decreasing the effects of corrosion, far outway the effects that the "grease" would possibly have on the circuit itself. Since there is a fair amount of mechanical resistance when installing the two parts

of a connector, do you feel that there is any doubt the electrical parts are in physical contact with one another ? (Not to forget that Wiki can be written, and edited by anyone, authority or not.)

In the end, it may or may not be a good idea, but a little chicken soup never hurt.

Real world: I, RECox, swear that I have never had bad things happen to any automotive connector that could be traced to the application of dielectric, or any other water displacement treatment.

So, you will have to decide for yourself whether or not to join the club and learn the secrete handshake. Ha ! (Just trying to keep this light as well as opinionated.)

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Re: Sensor & Connection Cleaning ?

Postby Lumpy » September 26th 2011, 11:15pm

speedy57 wrote:...Tell me please that I'm Hard Headed :banghead: :lol:


First, go down to the Slauson Cutoff and...

Perhaps the physicists and chemists in the group will come along and
give the details. But I think the concept is...

When the metallic parts of a connector are doing their thing, they are "touching" but with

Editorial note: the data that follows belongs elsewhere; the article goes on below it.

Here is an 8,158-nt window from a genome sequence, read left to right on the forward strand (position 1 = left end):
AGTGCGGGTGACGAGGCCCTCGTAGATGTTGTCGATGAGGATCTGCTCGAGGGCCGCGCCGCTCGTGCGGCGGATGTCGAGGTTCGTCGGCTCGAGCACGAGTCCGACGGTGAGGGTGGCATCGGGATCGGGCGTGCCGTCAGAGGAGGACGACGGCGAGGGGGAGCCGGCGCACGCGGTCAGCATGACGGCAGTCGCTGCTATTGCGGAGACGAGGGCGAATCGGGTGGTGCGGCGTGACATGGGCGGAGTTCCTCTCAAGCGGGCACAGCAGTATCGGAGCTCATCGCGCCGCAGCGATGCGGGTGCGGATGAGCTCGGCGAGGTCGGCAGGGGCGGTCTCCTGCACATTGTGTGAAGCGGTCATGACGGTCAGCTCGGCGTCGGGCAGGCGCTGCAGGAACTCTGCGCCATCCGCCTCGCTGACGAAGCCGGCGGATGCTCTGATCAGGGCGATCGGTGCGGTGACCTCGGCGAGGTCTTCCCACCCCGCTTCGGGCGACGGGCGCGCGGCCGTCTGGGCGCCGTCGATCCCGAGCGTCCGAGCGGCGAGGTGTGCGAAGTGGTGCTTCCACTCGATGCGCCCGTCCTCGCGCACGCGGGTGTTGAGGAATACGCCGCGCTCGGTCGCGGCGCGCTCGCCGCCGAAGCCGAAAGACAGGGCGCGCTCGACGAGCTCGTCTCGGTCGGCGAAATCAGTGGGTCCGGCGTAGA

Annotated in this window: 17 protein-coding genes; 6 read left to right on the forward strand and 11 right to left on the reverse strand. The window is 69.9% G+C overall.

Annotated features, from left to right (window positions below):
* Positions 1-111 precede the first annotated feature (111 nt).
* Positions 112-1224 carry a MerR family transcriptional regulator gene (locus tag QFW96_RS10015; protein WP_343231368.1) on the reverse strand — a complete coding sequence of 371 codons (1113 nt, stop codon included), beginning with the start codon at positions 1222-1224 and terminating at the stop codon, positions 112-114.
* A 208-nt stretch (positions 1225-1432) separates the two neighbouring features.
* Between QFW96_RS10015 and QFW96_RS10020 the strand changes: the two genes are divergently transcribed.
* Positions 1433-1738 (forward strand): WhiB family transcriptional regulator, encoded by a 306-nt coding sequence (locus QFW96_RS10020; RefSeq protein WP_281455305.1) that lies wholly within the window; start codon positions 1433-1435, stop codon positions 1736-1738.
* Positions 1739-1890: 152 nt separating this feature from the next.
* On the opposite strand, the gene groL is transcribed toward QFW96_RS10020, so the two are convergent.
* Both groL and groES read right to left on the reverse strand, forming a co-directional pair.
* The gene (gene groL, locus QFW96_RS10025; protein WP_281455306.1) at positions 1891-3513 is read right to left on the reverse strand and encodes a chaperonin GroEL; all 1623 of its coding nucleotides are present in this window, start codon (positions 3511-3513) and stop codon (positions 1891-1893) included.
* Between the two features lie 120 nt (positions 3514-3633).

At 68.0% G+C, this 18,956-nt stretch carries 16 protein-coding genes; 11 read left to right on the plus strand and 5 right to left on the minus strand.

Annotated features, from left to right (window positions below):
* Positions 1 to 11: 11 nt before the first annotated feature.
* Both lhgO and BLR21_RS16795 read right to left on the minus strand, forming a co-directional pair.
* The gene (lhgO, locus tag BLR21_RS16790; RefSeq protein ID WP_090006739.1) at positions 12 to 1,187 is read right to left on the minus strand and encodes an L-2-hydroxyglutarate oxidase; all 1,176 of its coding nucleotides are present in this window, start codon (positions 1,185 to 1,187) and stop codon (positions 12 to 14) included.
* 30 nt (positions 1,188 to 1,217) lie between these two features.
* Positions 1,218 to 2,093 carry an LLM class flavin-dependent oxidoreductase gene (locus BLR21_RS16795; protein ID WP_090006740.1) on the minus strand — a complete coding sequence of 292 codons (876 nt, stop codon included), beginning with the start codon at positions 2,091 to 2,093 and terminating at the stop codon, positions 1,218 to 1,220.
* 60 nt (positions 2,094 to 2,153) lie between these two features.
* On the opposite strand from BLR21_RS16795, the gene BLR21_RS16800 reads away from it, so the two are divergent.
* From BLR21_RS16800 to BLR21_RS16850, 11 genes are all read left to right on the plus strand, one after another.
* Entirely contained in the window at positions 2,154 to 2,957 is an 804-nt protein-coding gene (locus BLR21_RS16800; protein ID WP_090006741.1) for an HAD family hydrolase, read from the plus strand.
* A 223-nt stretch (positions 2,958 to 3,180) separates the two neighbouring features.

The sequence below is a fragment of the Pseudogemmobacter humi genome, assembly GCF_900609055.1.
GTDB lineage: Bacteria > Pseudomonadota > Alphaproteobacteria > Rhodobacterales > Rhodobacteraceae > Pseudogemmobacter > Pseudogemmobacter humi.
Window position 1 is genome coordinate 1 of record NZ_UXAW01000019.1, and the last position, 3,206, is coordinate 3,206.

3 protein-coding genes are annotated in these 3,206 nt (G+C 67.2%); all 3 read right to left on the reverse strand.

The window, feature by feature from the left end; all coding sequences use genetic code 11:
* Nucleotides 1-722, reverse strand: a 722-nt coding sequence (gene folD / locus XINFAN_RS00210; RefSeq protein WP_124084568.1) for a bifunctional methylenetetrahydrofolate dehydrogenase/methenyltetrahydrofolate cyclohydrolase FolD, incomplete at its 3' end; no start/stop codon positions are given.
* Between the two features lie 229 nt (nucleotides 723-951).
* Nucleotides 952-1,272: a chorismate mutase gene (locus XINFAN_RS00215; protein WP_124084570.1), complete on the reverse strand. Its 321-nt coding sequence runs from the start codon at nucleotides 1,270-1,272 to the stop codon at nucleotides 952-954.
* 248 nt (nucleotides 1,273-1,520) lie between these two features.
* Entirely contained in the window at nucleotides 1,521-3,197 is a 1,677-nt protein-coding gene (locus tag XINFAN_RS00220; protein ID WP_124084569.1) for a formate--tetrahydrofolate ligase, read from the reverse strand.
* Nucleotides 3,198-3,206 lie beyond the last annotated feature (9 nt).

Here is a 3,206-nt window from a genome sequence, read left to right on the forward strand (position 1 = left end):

a molecular space inbetween the two pieces of metal. Even when you solder two objects,
there's a microscopic space between the solder and the contact. That space is a "dielectric".
It has properties of both an insulator and a conductor. When you use dielectric grease, you're
simply replacing that air space dielectric with grease dielectric. That's why it's probably important
to use stuff specifically formulated to be a dielectric. Toothpaste, monkey snot, old fruitcake probably
don't have predictable dielectric properties.

The exclusion of air from the contact surfaces is probably more important than any femto-ohms of resistance
that may be present with the grease in the space. Air leads to oxidation which, in nearly all metals (except silver?)
is highly resistive compared to clean metal, wet metal, heavy metal, death metal, whatever. Clearly BILLET METAL
is the best kind of metal to use in any automobile setting. I know that because I get catalogs that sell
billet cupholders and billet coil brackets and billet license plate bolts...And they cost like eleven times
that of the non-billet versions.


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Re: Sensor & Connection Cleaning ?

Postby Jasen » September 26th 2011, 11:21pm

Bob, that's why I stated it was wikipedia.
I've used it on many a troublesome running light bulb without much concern about getting it on the contact points, without any problems.